Each harvest season some loaded wagons go into the ditch due to an inability of the towing vehicle and braking system to control the load.
There are a number of reasons that these loads go out of control, according to Mark Hanna and Chuck Schwab, Iowa State University Extension agricultural engineers.
"First, some drivers who offer to help reduce the harvest rush are not experienced with towing loads," said Hanna.
Another contributing factor is that the number of choices and sizes of farm equipment has increased dramatically over the past several years, making it a challenge to match the right towing equipment with the right wagon.
Pickup trucks have become a popular choice to pull grain wagons and are often used to tow loads that are too big. "One of the reasons people like to use trucks instead of tractors is to return wagons faster to the field," said Hanna. "But they need to stop and think about whether the truck can control the loaded wagon and be able to stop adequately."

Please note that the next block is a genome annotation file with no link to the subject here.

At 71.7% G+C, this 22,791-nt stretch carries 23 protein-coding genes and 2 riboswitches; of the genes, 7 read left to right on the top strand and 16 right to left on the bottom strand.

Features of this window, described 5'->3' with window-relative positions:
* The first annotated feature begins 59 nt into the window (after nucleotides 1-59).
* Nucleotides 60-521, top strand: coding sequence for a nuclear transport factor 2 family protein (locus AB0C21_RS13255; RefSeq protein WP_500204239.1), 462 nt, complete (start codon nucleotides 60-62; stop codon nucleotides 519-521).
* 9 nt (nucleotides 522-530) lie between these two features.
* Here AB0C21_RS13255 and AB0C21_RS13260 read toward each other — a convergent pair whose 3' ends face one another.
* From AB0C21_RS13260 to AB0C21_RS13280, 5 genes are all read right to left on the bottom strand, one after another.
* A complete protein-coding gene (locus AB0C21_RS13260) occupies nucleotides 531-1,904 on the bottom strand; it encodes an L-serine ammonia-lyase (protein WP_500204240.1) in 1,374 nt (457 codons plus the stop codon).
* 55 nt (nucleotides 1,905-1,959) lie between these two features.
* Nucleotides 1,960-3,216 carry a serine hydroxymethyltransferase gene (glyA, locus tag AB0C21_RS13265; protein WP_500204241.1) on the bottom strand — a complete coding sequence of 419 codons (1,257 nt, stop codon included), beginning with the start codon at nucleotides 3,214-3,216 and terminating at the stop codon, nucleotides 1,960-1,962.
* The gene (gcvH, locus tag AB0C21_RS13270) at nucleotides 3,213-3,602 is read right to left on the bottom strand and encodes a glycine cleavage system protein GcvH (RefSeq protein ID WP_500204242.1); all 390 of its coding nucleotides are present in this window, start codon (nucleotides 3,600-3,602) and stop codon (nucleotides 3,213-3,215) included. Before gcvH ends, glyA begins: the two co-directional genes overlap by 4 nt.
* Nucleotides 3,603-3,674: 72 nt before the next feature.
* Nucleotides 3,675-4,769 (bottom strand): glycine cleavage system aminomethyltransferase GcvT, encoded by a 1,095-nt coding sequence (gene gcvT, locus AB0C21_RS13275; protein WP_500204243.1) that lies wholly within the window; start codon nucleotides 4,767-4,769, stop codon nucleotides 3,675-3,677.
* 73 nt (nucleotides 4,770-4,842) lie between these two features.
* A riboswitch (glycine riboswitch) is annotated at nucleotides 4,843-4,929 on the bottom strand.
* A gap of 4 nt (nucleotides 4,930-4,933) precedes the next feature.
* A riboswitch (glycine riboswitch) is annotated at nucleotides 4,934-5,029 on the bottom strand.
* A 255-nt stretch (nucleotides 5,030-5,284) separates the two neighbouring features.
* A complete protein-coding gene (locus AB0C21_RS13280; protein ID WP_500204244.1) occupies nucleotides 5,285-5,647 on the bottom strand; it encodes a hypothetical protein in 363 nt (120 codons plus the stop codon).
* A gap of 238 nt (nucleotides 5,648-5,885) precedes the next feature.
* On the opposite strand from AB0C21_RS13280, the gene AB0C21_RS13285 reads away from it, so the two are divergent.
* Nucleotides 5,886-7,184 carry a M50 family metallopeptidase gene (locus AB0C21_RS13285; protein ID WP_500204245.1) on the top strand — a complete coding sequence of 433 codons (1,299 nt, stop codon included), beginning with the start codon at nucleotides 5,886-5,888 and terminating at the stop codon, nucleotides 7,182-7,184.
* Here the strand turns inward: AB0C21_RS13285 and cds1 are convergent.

Schwab said one hazard when using trucks is the brake capacity is not suitable for heavy loads. "Even when the brakes are applied, the vehicle will still be moving forward because it is overloaded, especially when going down a hill."
The two men offer these tips for matching the right towing equipment with the right load.
When towing grain wagons without brakes drivers should:
- Not exceed 20 miles per hour travel speed.
- Not tow loaded wagons weighing more 1.5 times the weight of the towing vehicle.
When towing grain wagons with brakes drivers should:
- Not exceed 25 miles per hour travel speed, unless specifically allowed by the equipment.
- Not tow loaded wagons weighing more than 4.5 times the weight of the towing vehicle.
- Not exceed the maximum capacity of the towing vehicle or weight ratings on the roads being traveled, no matter what type of towing vehicle and load is being moved.
Also make sure to check that:
- Tires are properly inflated.
- All required lighting and markings are affixed and working.
- The wagon is properly attached and securely hitched.
- The operator has the skill and experience to transport the grain.
For more information on farm safety, visit the Iowa State University Extension Farm Safety Site.
This article originally appeared on page 114 of the IC-492(20) -- September 13, 2004 issue.